An extraordinarily detailed report from Bloomberg earlier this week shed more light on the manipulation of the sterling exchange rate in the hours before and after the EU referendum results started to trickle through in the early hours of 24th June 2016.
A central figure in the manipulation was one Nigel Farage. He denies personally profiting adding ruefully that he wished he had. Whether he did or not is beside the point. Farage worked as a commodities trader from the time he left school in 1982 and continued with various trading companies well into the early years of the 21st century including a later period as a currency trader, overlapping with his part-time role as an MEP. Farage knows how markets work and how information moves market prices up or down.
What is clear from public record is Farage conceded Leave had lost the referendum when his concession speech was broadcast by Sky just after 10.00pm when the polls had closed. Politicians never concede until the trend is clearly established. So why did Farage indicate Remain had won before results began to come through several hours later and were actually indicative of a likely Leave win? A question we will answer as we sift through the new information from Bloomberg.
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No public exit polls were conducted so the broadcasters – Sky, ITV and the BBC who jointly finance these for general elections did not have exit poll data to share with viewers. Enter Farage to fill the vacuum in an interview recorded at 9.40p.m. – before the polls had closed, assuring him of immediate coverage come 10.00p.m.
Farage according to the Bloomberg investigation continued to indicate he thought Remain had won. “he twice told the world on election night that Leave had likely lost, when he had information suggesting his side had actually won. He also changed his story about who told him what regarding that very valuable information.”
Professor John Curtice ‘was involved’
Professor John Curtice, the media’s ‘go to polls man’ for analysis and interpretation explained that his predictive model relied on past comparable votes and for Brexit there was none. So, as for the Scottish independence referendum, there was no Brexit exit poll for the broadcasters as a basis for early discussion until results began to come through and some sort of pattern might be discerned. Enter Nigel Farage into a favourite place in the media spotlight when there was no contradictory evidence in the public domain.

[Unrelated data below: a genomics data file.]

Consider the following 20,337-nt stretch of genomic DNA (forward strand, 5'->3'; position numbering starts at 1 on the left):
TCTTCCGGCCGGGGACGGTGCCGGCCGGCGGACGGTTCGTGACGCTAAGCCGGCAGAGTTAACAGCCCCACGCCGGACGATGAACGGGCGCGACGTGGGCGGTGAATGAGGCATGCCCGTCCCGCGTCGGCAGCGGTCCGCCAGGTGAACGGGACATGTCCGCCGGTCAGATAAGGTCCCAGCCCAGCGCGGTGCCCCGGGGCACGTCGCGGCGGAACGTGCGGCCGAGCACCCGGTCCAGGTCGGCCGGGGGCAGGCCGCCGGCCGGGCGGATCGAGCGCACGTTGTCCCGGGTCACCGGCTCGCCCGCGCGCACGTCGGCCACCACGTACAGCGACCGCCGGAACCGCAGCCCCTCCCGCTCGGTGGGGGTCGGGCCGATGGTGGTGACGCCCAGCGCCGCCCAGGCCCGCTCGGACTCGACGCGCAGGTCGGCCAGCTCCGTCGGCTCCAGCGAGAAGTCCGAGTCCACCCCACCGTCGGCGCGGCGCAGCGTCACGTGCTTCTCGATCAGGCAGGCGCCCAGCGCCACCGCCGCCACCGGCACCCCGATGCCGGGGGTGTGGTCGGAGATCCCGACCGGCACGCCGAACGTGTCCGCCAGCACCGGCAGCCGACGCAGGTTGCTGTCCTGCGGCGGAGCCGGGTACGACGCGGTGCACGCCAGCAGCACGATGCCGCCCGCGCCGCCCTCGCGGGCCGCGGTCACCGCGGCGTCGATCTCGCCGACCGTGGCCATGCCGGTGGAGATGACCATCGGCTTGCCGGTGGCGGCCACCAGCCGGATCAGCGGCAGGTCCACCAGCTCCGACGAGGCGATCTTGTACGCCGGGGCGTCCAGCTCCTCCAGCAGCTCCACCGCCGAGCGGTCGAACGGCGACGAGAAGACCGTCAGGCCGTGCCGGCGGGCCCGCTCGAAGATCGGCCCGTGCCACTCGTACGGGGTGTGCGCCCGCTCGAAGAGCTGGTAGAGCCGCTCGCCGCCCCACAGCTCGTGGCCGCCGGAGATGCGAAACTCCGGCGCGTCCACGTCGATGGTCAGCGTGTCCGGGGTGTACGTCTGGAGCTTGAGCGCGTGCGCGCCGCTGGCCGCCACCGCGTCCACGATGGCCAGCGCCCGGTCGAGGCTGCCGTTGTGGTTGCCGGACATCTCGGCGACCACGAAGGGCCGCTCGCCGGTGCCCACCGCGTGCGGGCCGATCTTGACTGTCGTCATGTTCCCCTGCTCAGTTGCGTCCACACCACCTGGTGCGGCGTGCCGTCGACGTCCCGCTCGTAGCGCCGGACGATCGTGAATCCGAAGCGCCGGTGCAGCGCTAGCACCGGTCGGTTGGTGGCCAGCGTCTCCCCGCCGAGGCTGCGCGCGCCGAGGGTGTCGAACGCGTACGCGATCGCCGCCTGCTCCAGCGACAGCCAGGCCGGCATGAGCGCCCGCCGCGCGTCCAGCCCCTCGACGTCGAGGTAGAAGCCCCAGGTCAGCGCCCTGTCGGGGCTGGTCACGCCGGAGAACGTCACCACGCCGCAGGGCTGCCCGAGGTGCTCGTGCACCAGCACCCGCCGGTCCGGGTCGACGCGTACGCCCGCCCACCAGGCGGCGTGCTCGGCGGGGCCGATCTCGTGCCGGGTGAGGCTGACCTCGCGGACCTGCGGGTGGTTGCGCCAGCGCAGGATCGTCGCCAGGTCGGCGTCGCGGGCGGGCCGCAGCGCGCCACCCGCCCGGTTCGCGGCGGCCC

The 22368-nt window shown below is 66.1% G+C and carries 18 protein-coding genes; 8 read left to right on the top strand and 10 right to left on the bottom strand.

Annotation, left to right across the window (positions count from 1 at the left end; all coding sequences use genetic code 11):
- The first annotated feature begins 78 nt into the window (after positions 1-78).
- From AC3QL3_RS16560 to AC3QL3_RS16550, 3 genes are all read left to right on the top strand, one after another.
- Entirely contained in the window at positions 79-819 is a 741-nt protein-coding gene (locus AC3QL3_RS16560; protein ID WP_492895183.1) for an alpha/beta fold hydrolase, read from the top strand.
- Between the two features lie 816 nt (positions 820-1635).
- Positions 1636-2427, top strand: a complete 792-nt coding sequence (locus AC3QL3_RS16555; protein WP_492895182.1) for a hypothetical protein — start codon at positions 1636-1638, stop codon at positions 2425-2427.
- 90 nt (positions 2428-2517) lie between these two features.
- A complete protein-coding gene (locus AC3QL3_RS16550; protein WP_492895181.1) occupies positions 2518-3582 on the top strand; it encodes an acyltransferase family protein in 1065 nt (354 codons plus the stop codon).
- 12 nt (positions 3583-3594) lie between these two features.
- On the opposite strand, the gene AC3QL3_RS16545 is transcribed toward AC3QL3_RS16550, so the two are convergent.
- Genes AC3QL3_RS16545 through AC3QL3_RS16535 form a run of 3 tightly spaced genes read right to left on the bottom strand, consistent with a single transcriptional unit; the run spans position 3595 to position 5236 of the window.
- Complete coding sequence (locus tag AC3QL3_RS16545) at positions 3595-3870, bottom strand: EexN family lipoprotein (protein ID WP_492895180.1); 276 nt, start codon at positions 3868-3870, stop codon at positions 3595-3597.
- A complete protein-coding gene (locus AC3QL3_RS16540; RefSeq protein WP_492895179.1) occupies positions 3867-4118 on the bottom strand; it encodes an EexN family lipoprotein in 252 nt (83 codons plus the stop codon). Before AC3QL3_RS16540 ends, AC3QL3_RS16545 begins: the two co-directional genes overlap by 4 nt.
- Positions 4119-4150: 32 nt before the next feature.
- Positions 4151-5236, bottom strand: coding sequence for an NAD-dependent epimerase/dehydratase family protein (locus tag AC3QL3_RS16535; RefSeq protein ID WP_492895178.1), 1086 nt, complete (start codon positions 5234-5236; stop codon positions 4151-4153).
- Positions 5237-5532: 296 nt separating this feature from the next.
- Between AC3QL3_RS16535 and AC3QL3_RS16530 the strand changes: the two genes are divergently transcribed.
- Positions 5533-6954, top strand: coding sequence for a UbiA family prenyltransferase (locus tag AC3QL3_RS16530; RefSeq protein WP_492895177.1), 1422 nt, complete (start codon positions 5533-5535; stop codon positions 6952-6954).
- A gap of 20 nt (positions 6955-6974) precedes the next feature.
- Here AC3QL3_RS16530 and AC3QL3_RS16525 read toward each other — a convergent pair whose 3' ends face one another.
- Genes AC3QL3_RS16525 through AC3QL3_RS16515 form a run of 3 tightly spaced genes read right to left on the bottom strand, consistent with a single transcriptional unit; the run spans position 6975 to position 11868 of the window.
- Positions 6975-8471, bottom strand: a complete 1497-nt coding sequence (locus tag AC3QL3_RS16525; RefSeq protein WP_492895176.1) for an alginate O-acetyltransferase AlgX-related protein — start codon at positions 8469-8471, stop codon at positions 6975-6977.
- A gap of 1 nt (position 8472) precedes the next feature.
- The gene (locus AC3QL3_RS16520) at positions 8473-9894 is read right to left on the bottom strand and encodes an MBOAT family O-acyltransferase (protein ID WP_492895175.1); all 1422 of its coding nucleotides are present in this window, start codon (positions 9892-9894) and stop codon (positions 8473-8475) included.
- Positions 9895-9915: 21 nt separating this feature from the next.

Every known polling company had been working for weeks on methodologies then throughout polling day collected data as people left the polling stations, rather undermining Curtice’s claim that a publically available exit poll could not be provided as soon as polls closed.
It is illegal under electoral law to publish exit-polling information while people are still voting. Yet all the major polling companies were working round the clock crunching the data every hour of polling day and passing it on to their currency trader and hedge fund clients and ‘Curtice was involved’ according to Bloomberg.
The law on exit polling lacks clarity on a full interpretation of what ‘’publish” means and has never been tested. It seems parts of the private sector can have access to this information but the wider public cannot. Polling companies interpreted the law differently. Some thought they could take on multiple clients. YouGov decided, after legal advice, they should only take on exit polling work for a single client as that was less likely to be interpreted as ‘a section of the public’ as set out in the legislation.
For YouGov it was a big money earner because the value of their work to the client could be worth hundreds of millions. They multiplied their normal fee by 10 and charged their client £1 million. The exit polling data was reported on an hourly timescale with three YouGov personnel working in the client’s data crunching centre according to Bloomberg.
Curtice told Bloomberg, “polling company ICM paid him for his work on behalf of a hedge fund called Rokos Capital Management.” Curtice said he was not involved in the polling or any analysis. His client was ICM and he helped them build the model that enabled Rokos to predict the likely outcome of the vote. Rokos Capital Management is reported by Bloomberg to have made $100milion on their sterling trades.
Bloomberg also reported “according to two sources” that Steve Fisher associate professor at Oxford University and a member of Curtice’s media polling team “helped Survation design the syndicated exit poll it conducted for multiple hedge funds.” Survation is Farage’s favourite polling company and it has been alleged, in two published accounts, Survation was the source of Farage’s polling information that Leave was ahead. This was known to Farage ‘at some point’ on the evening of 23rd June.
As long as these two academics did not know the predictions of the work they had helped design they could turn up in TV studios to contribute to analysis as results came in whilst knowing predictive work had been undertaken which could have a significant impact on the value of sterling.
Harold Wilson was the last UK Prime Minister who tried to take on the currency speculators – even introducing capital controls. Those days are gone as are UK imports and exports being in balance as they were in Wilson’s time.
Read Full Article: Super wealthy pocket Brexit millions